Rosalia first entered the United States in December 2017, just a year shy of President Donald J. Trump’s election and just two years before his recent promise to make asylum much harder to get. Rosalia had left her 10 and 12-year-old daughters, family, and everything she knew behind in her home country El Salvador.
Rosalia left her mother’s home a month before entering the United States. She made the dangerous 2,000-mile trek to Texas by foot with her 3-month-old son in hand, joining the ranks of what the U.S. Citizenship and Immigration Services reports as the highest spike of individuals from El Salvador, Guatemala, and Honduras seeking affirmative asylum. Many of them claim to be fleeing gang-based violence and crime which indiscriminately dominate the urban and rural areas of Central American countries.
Rosalia, however, was fleeing her own horrors. For years, her ex-husband Manuel had routinely raped, beat, and abused her since the infancy of their relationship, all the way to its bitterly prolonged end.
Rosalia had made several attempts to escape from this domestic violence but to no avail. In a country smaller than Massachusetts, there are few places to hide, fewer places that can offer refuge, and even fewer people willing and able to help with “petty crimes” such as domestic violence. This is even more the case when the perpetrator is part of the violent street gang MS-13 and protected by an absolute promise of vengeance for crossing their membership.
Rosalia first entered the relationship with Manuel back in 2012, when she was only 15 years old while he was ten years her senior. They were both residents to a small agricultural village north of the capital, a place that was not yet gripped with violence as much as the rest of the country, but that lacked legal impunity and police authority all the same. Rosalia would learn this ugly truth firsthand.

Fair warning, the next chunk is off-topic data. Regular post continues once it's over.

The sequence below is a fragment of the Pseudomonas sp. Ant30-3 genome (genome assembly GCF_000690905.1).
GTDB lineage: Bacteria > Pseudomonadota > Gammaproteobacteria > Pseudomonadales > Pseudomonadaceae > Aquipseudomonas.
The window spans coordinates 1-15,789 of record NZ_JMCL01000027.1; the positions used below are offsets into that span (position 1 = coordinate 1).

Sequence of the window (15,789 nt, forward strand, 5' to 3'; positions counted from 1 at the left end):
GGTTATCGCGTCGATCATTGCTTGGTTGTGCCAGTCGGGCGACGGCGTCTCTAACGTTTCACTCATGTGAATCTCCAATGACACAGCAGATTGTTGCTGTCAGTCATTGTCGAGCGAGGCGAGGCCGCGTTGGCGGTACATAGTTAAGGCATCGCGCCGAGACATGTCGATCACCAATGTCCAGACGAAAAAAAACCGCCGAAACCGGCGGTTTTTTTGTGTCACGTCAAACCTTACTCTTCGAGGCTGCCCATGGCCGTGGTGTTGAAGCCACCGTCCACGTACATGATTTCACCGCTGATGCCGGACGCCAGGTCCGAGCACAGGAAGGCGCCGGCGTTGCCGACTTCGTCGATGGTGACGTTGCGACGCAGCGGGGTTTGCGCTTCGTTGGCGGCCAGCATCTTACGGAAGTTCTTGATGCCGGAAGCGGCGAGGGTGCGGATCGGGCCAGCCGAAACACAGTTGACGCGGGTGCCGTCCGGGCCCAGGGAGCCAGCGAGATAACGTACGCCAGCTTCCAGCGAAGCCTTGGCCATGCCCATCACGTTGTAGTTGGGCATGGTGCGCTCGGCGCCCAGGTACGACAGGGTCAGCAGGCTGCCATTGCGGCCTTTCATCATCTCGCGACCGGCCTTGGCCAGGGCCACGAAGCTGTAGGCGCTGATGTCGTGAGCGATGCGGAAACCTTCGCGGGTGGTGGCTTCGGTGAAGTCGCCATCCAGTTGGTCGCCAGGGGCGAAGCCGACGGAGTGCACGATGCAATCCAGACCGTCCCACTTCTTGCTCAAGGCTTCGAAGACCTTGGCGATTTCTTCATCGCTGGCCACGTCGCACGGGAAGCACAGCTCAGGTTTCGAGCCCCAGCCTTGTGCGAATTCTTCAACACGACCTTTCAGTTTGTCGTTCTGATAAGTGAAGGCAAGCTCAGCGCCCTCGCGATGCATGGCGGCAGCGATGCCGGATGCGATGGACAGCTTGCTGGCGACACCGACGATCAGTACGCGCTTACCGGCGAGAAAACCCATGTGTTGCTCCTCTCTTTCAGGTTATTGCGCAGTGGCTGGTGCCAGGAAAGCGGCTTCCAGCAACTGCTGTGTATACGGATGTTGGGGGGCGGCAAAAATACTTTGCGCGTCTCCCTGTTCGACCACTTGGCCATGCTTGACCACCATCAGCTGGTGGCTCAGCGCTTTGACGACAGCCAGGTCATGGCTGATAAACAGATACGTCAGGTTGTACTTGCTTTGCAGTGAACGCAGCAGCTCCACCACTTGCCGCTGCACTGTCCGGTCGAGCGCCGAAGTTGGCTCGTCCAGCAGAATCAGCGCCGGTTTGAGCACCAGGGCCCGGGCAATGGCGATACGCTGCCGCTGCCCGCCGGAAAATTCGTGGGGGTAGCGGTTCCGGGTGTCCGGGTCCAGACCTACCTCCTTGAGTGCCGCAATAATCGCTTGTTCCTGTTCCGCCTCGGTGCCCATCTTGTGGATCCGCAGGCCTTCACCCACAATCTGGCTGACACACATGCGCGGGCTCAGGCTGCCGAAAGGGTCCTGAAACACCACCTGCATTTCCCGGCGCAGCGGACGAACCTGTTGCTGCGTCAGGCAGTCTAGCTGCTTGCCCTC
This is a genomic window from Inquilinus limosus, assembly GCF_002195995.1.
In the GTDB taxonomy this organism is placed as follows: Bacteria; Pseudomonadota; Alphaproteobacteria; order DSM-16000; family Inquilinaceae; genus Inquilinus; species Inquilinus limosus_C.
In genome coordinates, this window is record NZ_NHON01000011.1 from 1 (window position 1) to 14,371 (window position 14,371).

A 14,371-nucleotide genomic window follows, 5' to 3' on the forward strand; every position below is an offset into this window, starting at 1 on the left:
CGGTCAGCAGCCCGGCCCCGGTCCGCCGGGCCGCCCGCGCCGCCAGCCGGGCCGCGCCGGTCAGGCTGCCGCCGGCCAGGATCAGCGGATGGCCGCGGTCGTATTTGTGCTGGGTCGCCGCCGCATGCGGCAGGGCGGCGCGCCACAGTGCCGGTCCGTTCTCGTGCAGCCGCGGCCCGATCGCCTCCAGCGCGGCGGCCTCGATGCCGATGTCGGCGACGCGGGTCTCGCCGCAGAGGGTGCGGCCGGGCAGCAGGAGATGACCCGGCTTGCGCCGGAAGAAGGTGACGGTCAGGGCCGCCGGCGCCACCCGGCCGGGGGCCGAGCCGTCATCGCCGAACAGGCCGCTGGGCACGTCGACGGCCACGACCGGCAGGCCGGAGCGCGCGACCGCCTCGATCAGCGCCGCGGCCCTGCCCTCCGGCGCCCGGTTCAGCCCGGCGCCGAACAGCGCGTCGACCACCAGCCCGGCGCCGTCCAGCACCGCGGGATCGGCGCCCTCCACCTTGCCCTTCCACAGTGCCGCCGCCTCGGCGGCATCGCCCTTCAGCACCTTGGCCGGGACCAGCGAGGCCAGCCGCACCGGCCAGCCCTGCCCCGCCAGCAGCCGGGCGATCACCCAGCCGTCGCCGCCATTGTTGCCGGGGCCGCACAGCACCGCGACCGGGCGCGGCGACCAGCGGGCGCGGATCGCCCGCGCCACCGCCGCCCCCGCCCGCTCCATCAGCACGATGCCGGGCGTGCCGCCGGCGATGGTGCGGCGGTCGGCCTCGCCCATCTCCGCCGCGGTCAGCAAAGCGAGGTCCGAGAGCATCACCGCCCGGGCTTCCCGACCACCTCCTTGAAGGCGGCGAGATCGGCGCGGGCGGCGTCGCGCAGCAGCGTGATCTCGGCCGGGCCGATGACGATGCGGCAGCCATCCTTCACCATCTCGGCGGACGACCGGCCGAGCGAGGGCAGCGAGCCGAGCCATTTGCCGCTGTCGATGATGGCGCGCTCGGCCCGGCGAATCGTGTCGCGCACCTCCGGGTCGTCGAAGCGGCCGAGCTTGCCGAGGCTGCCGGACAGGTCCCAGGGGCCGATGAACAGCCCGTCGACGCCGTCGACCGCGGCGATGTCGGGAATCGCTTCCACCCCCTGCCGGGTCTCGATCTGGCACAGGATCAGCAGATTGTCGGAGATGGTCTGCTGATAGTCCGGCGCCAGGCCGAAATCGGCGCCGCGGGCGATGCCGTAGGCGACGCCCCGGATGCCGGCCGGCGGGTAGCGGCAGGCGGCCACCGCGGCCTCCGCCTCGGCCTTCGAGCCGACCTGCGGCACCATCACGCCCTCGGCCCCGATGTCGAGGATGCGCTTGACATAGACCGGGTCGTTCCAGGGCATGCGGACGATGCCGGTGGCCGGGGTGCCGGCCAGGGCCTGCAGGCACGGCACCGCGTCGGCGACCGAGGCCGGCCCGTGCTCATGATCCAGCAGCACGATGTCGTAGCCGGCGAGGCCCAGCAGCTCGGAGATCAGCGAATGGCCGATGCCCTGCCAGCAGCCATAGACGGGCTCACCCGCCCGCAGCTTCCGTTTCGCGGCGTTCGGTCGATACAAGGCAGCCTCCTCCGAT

House of Horrors
When Rosalia speaks about the very beginning of the viciousness in her relationship, she does so through broken whispers and heavy tears, still reeling from the years of trauma she underwent.
She tells me about how Manuel would force her to grind corn at odd hours in the morning, slapping her awake with the butt of his handgun and laughing it off with an alcohol-soaked breath that would engulf the cold morning air.
She tells me about how she was not allowed to answer the phone at home, get a job, or even finish school.
She tells me about the time he raped her only hours after giving birth to their first daughter, ripping the stitches from the C-section that was needed to bring their gift into this world.
When she would report these incidents to the authorities of her hometown, she would get laughed at and escorted back to her own house of horrors. But she suffered through this dreadful period with courage very few Westerners ever have to muster, mostly because Manuel promised to kill her and her mother if she would ever dare to leave him or the country.
So, what forced Rosalia to leave in 2017? Manuel was now threatening to kill her newborn son, the biological child of a partner who was not him. She knew he would live up to these threats and had no choice but to leave El Salvador.
Asylum in the United States
This story is hardly unique to Rosalia and strikingly similar to many other women who are victims of domestic violence and gender-based violence in El Salvador. For these victims, with few life skills, little resources, and sparse socials connections to survive on their own, leaving El Salvador is hard. When they arrive in the United States, these women have virtually zero material evidence to support their claims of victimization and lack of government intervention back home.
Aida fled domestic violence in El Salvador and rebuilt her life in America.